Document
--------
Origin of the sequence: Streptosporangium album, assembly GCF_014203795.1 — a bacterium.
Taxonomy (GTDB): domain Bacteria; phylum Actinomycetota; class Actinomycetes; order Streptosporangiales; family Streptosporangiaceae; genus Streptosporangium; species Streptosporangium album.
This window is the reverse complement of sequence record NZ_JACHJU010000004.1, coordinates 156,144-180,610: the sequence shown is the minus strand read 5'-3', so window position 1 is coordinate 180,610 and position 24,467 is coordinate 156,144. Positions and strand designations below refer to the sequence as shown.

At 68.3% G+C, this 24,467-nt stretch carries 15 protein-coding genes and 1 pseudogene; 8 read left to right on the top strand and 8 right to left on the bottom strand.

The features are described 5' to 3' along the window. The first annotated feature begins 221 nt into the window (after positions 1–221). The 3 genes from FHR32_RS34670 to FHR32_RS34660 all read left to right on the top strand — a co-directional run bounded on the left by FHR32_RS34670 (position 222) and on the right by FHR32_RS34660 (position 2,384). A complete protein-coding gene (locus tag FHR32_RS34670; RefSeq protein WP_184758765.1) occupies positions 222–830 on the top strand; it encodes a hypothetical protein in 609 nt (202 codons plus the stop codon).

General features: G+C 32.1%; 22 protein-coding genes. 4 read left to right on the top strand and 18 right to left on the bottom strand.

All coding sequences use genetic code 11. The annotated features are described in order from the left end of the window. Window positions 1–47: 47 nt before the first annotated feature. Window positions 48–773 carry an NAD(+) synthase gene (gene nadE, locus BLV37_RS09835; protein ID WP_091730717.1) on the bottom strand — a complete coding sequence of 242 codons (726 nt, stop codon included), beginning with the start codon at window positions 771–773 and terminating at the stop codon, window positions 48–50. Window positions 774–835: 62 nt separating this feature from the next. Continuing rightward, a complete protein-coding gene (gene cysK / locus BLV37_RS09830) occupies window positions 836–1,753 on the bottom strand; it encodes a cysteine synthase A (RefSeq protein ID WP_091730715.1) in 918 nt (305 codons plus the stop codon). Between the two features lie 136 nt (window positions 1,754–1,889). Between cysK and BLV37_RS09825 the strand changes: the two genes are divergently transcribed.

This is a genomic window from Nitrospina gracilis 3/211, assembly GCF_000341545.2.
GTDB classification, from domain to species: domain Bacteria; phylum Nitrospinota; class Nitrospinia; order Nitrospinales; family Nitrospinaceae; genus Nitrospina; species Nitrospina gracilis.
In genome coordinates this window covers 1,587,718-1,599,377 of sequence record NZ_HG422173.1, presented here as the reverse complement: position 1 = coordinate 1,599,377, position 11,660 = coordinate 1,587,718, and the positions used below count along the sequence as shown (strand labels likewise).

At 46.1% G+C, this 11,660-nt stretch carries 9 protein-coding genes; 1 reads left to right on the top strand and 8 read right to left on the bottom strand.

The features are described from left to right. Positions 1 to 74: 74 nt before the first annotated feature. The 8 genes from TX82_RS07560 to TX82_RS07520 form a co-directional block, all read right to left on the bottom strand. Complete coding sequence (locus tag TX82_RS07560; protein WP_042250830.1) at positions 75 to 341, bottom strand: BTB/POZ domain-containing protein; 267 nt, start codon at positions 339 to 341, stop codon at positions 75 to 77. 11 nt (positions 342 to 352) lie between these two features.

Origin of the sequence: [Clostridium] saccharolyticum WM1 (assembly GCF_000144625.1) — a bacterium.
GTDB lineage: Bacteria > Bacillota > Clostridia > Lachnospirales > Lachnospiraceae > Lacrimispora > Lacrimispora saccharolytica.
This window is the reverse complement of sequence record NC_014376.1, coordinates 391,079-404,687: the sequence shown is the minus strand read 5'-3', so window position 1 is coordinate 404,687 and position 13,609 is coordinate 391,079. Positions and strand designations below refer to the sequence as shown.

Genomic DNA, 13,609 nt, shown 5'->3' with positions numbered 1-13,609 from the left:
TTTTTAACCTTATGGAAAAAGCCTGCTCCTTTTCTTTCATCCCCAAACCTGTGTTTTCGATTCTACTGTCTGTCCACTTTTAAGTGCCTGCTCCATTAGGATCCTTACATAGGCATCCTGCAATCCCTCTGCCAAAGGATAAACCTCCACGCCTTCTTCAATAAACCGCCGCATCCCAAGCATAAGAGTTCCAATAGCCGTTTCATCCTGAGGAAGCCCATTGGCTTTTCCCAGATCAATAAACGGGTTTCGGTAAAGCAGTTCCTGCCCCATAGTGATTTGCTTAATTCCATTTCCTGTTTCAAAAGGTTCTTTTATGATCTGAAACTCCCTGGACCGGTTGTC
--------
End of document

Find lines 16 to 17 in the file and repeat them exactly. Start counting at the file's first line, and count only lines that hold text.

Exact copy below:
Genomic DNA, 13,609 nt, shown 5'->3' with positions numbered 1-13,609 from the left:
TTTTTAACCTTATGGAAAAAGCCTGCTCCTTTTCTTTCATCCCCAAACCTGTGTTTTCGATTCTACTGTCTGTCCACTTTTAAGTGCCTGCTCCATTAGGATCCTTACATAGGCATCCTGCAATCCCTCTGCCAAAGGATAAACCTCCACGCCTTCTTCAATAAACCGCCGCATCCCAAGCATAAGAGTTCCAATAGCCGTTTCATCCTGAGGAAGCCCATTGGCTTTTCCCAGATCAATAAACGGGTTTCGGTAAAGCAGTTCCTGCCCCATAGTGATTTGCTTAATTCCATTTCCTGTTTCAAAAGGTTCTTTTATGATCTGAAACTCCCTGGACCGGTTGTC